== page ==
Presentation on theme: "Security - Authentication Protocols and Authorisation CS3517 Distributed Systems and Security Lecture 21."— Presentation transcript:
Security - Authentication Protocols and Authorisation CS3517 Distributed Systems and Security Lecture 21
Last Lecture SSL Handshake Phases – ‘Browser sends SSL version and cryptographic preferences (e.g. RSA for key exchange, DES for communication) to server’ – Correct version is on CS3517 website
Authentication Verification of identity: – Authentication is the act of verifying someone’s identity – Users have to follow a particular procedure to prove their identity to a service It doesn’t specify what a user is allowed or not allowed to do (that would be authorisation)
Authentication Goal: Users want to prove their identity to a server “Alice”“Bob” “I am Alice” In a network, Bob cannot “see” Alice, so how can he be sure about the identity / origin of the received request?
Authentication - Problem Goal: Users want to prove their identity to a server “Alice”“Bob” “I am Alice” In a network, Bob cannot “see” Alice, an impostor can declare herself to be “Alice” “Impostor”
Authentication Goal: Users want to prove their identity to a server “Alice”“Bob” Failure scenario? Alice’s IP address “I am Alice”
Authentication Goal: Users want to prove their identity to a server “Alice”“Bob” Failure scenario: Impostor can create a packet “spoofing” Alice’s IP address Alice’s IP address “I am Alice” “Impostor”
Authentication Use Password: transmit password in the clear over network – Main Problem: eavesdropping / interception “Alice”“Bob” Failure scenario? Alice’s IP address “I am Alice” Alice’s Password Alice’s IP address “OK”
Authentication Use Password: transmit password in the clear over network – “Playback Attack” “Alice”“Bob” Playback Attack: Impostor records the IP packets exchanged Alice’s IP address “I am Alice” Alice’s Password Alice’s IP address “OK” “Impostor” Records Interaction
Authentication Use Password: transmit password in the clear over network – “Playback Attack” “Alice”“Bob” Playback Attack: Impostor records the IP packets exchanged and plays it back to receiver Alice’s IP address “I am Alice” Alice’s Password Alice’s IP address “OK” “Impostor”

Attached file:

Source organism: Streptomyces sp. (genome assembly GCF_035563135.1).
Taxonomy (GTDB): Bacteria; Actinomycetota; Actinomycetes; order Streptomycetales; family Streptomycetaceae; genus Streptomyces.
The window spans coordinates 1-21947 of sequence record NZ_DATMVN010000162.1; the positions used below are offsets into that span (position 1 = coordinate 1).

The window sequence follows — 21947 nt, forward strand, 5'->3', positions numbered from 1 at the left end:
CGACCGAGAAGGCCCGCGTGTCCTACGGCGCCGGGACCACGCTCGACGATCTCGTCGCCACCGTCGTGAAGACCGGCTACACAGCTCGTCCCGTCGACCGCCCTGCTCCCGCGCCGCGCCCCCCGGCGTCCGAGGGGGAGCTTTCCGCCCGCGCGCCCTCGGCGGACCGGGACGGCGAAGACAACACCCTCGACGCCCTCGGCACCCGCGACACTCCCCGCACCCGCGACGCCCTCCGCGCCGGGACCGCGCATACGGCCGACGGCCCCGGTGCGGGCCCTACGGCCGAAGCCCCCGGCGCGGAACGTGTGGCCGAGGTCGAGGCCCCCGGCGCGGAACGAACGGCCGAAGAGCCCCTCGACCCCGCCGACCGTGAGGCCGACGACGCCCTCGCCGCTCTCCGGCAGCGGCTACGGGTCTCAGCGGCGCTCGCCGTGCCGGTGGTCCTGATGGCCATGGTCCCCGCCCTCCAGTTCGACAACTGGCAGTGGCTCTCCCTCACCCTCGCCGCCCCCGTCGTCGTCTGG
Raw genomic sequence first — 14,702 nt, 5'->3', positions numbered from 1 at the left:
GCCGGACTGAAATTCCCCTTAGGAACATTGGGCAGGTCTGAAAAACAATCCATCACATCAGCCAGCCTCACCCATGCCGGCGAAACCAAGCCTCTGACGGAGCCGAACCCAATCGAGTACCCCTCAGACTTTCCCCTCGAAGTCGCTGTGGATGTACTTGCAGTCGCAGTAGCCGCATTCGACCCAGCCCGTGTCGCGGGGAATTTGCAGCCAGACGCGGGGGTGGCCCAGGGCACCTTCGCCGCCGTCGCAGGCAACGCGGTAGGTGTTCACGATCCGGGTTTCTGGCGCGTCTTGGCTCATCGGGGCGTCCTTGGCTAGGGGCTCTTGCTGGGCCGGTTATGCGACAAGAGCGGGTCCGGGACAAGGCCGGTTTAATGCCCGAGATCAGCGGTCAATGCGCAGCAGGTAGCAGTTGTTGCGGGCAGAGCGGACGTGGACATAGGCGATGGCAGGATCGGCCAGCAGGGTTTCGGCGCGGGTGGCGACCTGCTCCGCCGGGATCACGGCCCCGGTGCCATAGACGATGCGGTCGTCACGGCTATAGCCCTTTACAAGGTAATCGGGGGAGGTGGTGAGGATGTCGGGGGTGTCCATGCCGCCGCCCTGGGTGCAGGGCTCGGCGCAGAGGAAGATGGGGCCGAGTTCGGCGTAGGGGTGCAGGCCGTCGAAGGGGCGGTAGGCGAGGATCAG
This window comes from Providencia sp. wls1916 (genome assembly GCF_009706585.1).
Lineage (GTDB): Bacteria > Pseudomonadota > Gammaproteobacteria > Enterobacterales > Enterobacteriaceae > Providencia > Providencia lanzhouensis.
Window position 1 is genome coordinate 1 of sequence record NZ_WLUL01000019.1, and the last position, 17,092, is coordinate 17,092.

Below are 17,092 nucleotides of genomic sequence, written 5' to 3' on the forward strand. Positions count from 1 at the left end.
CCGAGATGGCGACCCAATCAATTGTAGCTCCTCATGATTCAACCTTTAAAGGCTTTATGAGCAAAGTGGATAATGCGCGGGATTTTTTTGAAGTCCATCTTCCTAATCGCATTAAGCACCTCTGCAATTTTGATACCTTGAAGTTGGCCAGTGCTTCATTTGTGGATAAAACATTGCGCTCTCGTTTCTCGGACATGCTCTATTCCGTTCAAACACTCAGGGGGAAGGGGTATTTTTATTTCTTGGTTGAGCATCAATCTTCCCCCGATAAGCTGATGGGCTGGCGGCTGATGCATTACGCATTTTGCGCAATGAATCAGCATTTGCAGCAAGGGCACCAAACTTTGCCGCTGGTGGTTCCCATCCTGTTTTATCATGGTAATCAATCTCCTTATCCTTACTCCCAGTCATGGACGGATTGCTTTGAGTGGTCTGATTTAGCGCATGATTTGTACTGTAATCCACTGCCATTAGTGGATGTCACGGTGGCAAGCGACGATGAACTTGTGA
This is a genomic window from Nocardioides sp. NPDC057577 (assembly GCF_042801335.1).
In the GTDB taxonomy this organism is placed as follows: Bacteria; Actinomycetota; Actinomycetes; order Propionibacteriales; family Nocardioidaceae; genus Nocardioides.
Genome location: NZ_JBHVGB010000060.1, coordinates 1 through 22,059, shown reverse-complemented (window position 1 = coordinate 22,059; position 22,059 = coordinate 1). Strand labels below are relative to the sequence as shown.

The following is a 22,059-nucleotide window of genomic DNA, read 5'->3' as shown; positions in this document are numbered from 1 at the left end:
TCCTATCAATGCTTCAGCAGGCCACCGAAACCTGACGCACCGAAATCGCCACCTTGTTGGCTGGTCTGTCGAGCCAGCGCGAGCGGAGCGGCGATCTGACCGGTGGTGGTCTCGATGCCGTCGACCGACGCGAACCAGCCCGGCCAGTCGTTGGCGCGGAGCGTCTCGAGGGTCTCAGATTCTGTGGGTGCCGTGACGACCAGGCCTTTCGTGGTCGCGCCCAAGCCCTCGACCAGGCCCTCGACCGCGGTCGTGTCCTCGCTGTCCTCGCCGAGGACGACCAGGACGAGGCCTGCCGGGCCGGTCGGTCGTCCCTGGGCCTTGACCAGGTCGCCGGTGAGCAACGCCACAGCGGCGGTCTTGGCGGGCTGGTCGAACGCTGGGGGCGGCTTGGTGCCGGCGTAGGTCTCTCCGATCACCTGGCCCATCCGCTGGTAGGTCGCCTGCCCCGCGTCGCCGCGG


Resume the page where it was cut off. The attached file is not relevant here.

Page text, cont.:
Authentication Use encrypted Password: sender sends an encrypted password (signature) to prove that this message is genuine “Alice”“Bob” Failure scenario? Alice’s IP address “I am Alice” Encrypted Password Alice’s IP address “OK”
Authentication Problem: playback attack still works! “Alice”“Bob” Playback Attack: Impostor records the IP packets exchanged and plays it back to receiver Alice’s IP address “I am Alice” Encrypted Password Alice’s IP address “OK” “Impostor”
Cryptographic Authentication No password is transmitted over the network – Users prove their identity to a service by performing a cryptographic operation, usually on some digital entity supplied by the server Cryptographic operations are based on the user’s secret key
Authentication with Symmetric Keys Goal: Avoid playback attacks – Use a “nonce” (a number used only once), issued by the receiver – Sender uses secret (private) key to encrypt nonce Scenario: – “Alice” sends identification – To test/prove that “Alice” is the sender, “Bob” sends the nonce “R” back – “Alice” must return R, encrypted with the secret key “Alice”“Bob” “I am Alice” R K A-B (R) Only “Alice” knows key to encrypt the nonce. Failures, drawbacks?
Authentication with Symmetric Keys Problems – Poor scaling properties Generalising the model for m users and n services requires a priory distribution of m x n secret keys Possible Improvement – Use a trusted 3 rd party, with which each user and service shares a secret key These are then “only” m + n secret keys to be shared
Key Distribution Center (KDC) A Key Distribution Center is a trusted 3 rd party that shares different secret keys with each registered user The KDC introduces “Mediated Authentication” – Each user and service shares a secret key with the trusted KDC – KDC generates a session key and securely distributes it to the parties that wish to communicate – Communicating parties prove to each other that they know the session key
Mediated Authentication Goal: two parties share a secret key for communication – KDC mediates this process – Two nonces, “R1” and “R2” are used KDC AliceBob “I am Alice, I want to speak to Bob” Generates key K A-B K A-KDC (K A-B, Bob)K B-KDC (K A-B, Alice) R1 K A-B (R1), R2 K A-B (R2) Alice sends nonce R1 Bob sends nonce R2
Mediated Authentication (2) Goal: Avoid KDC having to communicate with Bob – Use “Tickets” (security tokens that expire) KDC AliceBob “I am Alice, I want to speak to Bob” Generates key K A-B K A-KDC (K A-B, Bob), Ticket B = K B-KDC (K A-B, Alice) Alice, Ticket B = K B-KDC (K A-B, Alice) K A-B (R1), R2 K A-B (R2) R1